All the time I kept listening to Beck, kept listening to those two tracks on Mellow Gold. The most curious reveries filled my head.

In those songs, I heard a desiccated slow-apocalypse, the logical end of the City of Quartz. A crumbling motel next to empty dusty bungalows, the skeletons of realtors and talent agents left abandoned in empty swimming pools. Faceless cops patrolling the canyons. Luxury cars burning on the freeways. An infinite beach, because the tide kept going out and out and never came back, ’til you could walk to Catalina.

In those moments, I understood Los Angeles. The place that will someday be erased by the earthquake. The place where “the sun gives up and sinks into the black, black ocean.”

(needle scratch)

See what I did there?

I constructed a thought form. Out of various bits of information related to the objective existence of the territory and people termed “Los Angeles” and “Southern California” (used interchangeably), I formed a mental image and interacted with it, creating emotional responses that could lead to action. In this case, a variety of elements came together in my head to form a strongly “noir” picture of the city.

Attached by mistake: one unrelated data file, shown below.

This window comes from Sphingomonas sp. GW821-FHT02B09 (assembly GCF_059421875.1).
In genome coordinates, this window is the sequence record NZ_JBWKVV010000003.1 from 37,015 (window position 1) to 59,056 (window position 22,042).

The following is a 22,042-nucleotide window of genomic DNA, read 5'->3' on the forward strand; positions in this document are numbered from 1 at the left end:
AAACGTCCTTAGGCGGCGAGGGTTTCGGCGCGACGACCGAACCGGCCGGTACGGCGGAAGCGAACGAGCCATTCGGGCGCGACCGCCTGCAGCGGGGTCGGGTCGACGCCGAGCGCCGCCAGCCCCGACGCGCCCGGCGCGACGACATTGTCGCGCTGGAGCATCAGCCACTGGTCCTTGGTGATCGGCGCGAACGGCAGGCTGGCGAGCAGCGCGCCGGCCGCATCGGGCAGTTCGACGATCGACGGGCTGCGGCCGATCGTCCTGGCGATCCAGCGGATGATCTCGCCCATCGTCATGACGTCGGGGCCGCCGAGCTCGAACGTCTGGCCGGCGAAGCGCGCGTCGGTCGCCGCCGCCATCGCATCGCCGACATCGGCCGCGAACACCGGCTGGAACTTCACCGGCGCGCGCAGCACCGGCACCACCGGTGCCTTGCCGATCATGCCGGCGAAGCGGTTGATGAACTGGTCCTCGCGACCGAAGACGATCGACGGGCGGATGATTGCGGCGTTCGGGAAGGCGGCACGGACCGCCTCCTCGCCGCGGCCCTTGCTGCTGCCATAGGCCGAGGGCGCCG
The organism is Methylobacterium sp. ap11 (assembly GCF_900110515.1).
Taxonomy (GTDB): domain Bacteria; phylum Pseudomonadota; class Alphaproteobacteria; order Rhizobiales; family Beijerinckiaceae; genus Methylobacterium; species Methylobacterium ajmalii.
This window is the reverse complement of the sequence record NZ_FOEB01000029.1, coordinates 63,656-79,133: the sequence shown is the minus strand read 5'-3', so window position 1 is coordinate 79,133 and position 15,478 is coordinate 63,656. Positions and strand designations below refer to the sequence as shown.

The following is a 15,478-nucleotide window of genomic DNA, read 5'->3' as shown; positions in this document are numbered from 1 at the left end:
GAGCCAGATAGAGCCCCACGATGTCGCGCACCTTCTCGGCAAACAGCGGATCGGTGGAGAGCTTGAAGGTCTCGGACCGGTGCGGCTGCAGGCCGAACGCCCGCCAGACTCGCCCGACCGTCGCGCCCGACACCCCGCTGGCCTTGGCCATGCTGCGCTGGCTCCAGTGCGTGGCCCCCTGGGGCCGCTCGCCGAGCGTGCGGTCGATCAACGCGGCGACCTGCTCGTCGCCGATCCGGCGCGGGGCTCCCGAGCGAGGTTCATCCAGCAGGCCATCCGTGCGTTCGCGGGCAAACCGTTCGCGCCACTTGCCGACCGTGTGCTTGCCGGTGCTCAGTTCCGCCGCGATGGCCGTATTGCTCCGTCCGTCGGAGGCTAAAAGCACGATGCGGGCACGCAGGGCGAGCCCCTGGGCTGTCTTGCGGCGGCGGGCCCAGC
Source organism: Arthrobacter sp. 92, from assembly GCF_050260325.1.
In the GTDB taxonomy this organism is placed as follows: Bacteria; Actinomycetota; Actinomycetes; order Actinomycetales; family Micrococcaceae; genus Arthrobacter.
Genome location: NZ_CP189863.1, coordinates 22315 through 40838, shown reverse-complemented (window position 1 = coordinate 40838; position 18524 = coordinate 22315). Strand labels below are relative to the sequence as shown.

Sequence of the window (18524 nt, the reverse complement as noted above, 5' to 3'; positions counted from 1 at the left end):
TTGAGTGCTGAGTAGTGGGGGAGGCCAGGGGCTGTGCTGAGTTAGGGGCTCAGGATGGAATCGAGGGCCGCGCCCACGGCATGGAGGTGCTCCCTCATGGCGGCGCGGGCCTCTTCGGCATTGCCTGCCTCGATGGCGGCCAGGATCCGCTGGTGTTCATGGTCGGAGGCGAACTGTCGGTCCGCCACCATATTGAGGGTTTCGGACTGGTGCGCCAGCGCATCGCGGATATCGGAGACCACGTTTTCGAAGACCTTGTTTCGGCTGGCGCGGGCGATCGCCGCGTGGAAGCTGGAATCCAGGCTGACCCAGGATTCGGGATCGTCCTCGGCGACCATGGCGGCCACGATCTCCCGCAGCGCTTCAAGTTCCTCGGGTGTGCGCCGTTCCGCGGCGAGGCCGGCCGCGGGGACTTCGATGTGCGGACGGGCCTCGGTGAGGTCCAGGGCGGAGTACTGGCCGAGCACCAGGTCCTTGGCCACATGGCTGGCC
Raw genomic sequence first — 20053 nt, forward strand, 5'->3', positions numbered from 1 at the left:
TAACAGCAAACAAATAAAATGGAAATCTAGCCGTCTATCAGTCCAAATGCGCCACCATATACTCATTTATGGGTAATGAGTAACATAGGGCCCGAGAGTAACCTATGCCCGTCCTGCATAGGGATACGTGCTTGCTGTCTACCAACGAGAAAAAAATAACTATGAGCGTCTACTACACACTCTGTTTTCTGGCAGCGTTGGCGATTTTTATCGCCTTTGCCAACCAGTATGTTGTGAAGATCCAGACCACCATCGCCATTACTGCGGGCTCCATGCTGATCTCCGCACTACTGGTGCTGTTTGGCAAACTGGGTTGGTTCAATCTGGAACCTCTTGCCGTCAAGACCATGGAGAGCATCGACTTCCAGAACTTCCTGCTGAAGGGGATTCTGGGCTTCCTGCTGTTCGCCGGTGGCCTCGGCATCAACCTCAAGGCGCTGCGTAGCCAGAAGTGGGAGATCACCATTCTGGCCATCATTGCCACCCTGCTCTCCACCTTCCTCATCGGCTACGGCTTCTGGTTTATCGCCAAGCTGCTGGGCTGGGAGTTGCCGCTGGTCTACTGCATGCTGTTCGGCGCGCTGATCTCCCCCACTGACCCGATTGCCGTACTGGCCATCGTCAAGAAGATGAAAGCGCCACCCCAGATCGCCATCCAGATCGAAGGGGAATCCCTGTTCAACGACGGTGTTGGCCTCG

This fashioning didn’t really have any consequences. I was just a college student; I had no power to make them a reality. But it could have if I had gone on to have any power over, say, federal funding to Southern California.

Really, there was never any real threat that this thought form could lead to action, because I was skeptical enough about it even at the time. I did once warn someone against moving to L.A., but not seriously.